Do not be idolaters as some of them [namely, the people of the Exodus waiting for Moses at Mt. Sinai] were; as it is written, ‘The people sat down to eat and drink and rose up to dance.’ We must not indulge in immorality as some of them did, and twenty-three thousand fell in a single day. We must not put the Lord to the test, as some of them did and were destroyed by serpents; nor grumble, as some of them did and were destroyed by the Destroyer. Now these things happened to them as a warning, but they were written down for our instruction, upon whom the end of the ages has come.
Here we have spectacular, turning point moments, for God and His covenants with the chosen people. As mentioned, the Golden Calf incident he starts with from Exodus 32. There is a euphemism in the description of the sinful, idolatrous behavior of the people. While waiting for Moses they got impatient and made an Egyptian god idol out of gold and worshiped it and “rose up to play” in some translations. In other words, they had an orgy. Moses showed up and commanded the loyal tribe, the sons of Levi, to go through the camp and slaughter with the sword every man who had committed idolatry, about 3000. This was the moment that the priesthood was stripped from all the males of the people and conferred upon the Levites only, as it would remain until the destruction of the Temple by the Romans.
The ordination of the Levitical priesthood was a literal bloodbath.
Is idolatry serious?
In Numbers 25, the people are in Shittim, again at the foot of a mountain, on the plains of Moab, and they started to have sex with and marry Moabite women. The Moabites lured them into worshipping a false god, Baal, and eating sacrificial meat. God commanded that all the men be slain by the Israelite “judges,” some 23,000. In Numbers 25, the people grumbled about the manna they were given by God. God promptly sent them a plague of poisonous serpents. Death ensued.
Is idolatry less serious now than back in Old Testament times? Paul didn’t think so.
Why would it be less serious today?But it seems that it is.
All manner of things that violate the 1st Commandment are brought into our churches today, perpetrated in the acquiescent presence of our very highest leaders. Let us never forget Pachamama in the Vatican gardens and on the very altar over the bones of Peter in the Basilica. Risking the problem of post hoc ergo propter hoc, the years that have followed haven’t exactly been stellar for the Church. Recently in Canada, a shaman invoked the “Grandmother of the West” so those present could enter the “circle of spirits.” Really?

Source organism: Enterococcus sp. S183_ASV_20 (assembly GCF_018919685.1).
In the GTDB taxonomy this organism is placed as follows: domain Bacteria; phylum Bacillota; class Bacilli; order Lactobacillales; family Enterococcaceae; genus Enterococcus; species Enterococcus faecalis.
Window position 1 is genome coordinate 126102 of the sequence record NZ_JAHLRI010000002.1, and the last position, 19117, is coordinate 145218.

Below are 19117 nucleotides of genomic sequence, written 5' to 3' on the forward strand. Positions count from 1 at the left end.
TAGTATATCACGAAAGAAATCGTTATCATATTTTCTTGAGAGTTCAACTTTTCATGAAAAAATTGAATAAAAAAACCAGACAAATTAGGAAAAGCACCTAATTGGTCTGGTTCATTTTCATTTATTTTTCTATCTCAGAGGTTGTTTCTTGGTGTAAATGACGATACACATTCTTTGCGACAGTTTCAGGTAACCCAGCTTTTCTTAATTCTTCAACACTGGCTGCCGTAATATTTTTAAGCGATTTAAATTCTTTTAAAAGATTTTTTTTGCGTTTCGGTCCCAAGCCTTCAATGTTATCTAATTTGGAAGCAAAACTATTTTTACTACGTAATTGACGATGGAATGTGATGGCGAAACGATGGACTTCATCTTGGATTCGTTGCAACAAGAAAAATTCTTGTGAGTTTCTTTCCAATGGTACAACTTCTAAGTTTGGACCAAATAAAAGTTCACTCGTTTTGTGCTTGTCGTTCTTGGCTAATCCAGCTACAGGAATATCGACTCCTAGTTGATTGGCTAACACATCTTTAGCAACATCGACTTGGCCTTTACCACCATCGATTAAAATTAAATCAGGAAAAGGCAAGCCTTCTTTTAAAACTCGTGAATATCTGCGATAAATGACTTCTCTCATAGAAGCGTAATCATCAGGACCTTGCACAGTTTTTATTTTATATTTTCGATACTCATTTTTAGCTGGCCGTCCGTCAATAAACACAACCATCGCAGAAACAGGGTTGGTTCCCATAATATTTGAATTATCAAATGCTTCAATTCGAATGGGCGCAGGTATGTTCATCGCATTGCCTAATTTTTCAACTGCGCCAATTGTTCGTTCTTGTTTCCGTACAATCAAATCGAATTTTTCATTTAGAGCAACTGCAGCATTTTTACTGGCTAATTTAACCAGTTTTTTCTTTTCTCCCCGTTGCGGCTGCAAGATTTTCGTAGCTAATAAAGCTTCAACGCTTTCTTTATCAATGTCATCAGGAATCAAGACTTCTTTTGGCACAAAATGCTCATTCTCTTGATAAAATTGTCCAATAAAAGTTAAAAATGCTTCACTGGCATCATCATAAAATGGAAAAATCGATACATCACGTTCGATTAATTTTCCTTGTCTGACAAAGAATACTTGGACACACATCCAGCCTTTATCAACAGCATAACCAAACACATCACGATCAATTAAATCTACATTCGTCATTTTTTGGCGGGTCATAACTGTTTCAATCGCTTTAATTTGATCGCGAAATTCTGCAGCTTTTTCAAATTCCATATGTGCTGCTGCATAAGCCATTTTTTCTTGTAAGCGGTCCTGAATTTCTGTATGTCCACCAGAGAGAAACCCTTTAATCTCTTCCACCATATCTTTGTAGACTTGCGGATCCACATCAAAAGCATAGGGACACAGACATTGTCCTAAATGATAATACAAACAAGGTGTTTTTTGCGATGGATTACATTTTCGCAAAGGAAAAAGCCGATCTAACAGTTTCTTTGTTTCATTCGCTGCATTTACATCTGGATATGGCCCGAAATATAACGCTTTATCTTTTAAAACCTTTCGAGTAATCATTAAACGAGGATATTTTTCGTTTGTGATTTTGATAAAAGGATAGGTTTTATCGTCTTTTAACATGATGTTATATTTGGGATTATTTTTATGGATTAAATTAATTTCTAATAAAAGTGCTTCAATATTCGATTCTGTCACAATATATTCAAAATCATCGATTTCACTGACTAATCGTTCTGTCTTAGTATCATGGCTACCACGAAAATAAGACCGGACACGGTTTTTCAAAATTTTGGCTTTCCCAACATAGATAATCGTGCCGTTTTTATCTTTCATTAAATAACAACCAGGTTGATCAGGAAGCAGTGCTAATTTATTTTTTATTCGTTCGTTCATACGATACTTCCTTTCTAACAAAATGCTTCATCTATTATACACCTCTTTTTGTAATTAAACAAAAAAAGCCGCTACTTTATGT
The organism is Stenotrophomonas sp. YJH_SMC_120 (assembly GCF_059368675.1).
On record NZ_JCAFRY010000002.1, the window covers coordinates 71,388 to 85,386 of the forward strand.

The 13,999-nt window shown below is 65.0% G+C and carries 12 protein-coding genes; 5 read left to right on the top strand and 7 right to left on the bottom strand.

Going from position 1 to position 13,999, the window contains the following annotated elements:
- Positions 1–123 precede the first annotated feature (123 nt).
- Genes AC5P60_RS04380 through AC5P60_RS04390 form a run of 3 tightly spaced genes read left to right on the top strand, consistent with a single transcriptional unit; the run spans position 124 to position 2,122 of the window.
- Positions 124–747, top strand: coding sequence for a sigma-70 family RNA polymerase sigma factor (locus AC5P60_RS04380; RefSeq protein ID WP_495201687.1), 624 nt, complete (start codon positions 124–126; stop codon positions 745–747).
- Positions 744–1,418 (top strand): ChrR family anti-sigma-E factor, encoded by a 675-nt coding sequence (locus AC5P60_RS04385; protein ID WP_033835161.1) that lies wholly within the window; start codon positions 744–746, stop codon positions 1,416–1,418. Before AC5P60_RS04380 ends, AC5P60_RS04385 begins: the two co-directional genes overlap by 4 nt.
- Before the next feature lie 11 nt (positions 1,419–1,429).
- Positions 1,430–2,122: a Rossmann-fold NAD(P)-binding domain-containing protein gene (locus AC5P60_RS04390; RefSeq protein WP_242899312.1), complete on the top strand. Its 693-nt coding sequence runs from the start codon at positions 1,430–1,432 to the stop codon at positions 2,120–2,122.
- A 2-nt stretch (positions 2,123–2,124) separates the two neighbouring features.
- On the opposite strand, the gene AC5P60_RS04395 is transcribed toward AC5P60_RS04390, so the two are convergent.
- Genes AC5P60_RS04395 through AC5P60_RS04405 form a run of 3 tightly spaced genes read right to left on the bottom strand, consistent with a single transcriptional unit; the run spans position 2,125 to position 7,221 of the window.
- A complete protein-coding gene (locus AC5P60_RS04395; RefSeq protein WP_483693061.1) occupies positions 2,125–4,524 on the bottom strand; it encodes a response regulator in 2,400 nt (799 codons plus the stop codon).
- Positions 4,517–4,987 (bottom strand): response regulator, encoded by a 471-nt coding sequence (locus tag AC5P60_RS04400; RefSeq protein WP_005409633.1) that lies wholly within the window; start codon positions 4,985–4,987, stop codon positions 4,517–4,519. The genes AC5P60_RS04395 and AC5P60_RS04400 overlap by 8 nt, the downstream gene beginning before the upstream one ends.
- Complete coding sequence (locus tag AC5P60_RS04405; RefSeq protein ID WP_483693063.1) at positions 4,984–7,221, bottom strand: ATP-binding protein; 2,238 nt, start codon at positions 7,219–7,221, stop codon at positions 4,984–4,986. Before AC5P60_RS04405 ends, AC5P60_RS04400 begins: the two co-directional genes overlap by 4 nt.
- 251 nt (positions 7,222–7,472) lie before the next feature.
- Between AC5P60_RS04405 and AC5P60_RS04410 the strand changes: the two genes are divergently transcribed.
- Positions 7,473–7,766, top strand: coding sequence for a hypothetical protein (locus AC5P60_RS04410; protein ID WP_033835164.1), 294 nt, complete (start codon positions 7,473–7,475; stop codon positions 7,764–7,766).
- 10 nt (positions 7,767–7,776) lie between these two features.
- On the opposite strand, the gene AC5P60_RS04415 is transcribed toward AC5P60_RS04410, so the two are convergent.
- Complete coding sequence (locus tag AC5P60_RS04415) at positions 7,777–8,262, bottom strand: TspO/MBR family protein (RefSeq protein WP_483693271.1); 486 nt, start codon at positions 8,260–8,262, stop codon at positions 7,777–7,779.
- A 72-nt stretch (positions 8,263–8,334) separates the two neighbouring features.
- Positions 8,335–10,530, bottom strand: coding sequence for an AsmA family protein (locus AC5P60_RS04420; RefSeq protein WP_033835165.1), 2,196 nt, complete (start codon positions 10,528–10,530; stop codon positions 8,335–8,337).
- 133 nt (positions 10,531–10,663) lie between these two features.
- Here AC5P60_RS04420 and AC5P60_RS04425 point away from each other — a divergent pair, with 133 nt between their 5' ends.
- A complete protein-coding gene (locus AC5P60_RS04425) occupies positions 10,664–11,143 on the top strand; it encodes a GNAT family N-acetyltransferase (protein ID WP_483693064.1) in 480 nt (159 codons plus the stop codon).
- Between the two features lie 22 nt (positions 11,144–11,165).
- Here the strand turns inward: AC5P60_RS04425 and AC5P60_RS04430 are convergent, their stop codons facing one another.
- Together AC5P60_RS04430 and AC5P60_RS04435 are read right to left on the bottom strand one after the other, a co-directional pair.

Ps 95/96: 5: For all the gods of the peoples are idols.
False gods, idols, demons.
We must never allow ourselves to place some created thing on the throne of our hearts or give honor to any created thing that is due to God alone. That is idolatry, a sin so foul that whole swathes of the people were slain to bring the chosen people back to right worship.
I am the LORD your God, who brought you out of the land of Egypt, out of the house of bondage. You shall have no other gods before me. You shall not make for yourself a graven image, or any likeness of anything that is in heaven above, or that is in the earth beneath, or that is in the water under the earth; you shall not bow down to them or serve them. You shall worship the Lord your God and him only shall you serve (Exodus 20:2-5).
The Catechism of the Catholic Church 2084 ff. elaborates what the 1st Commandment involves. Quickly, it forbids idolatry, such as the worship of any creature, and of “demons … power, pleasure, race, ancestors, the state [and] money.” Specifically prohibited: superstition, polytheism, sacrilege, atheism, and all practices of magic and sorcery, astrology, palm reading, and consulting horoscopes or mediums. Today, “graven images” could perhaps also be translated into too much attachment to a sports team.
Have you done any of these things? Go to confession.
Convert from Lutheranism, ordained to the priesthood in 1991 by St. John Paul II in Rome for the Suburbicarian Diocese of Velletri-Segni. Classics at University of Minnesota. Licence and Doctoral studies in Patristic Theology at the Augustinianum in Rome. Formerly a collaborator of the Pontifical Commission “Ecclesia Dei,” moderator of the Catholic Online Forum, columnist for The Wanderer and the UK’s Catholic Herald, Fox News contributor. Speaker. Blogist. fatherzonline.com @fatherz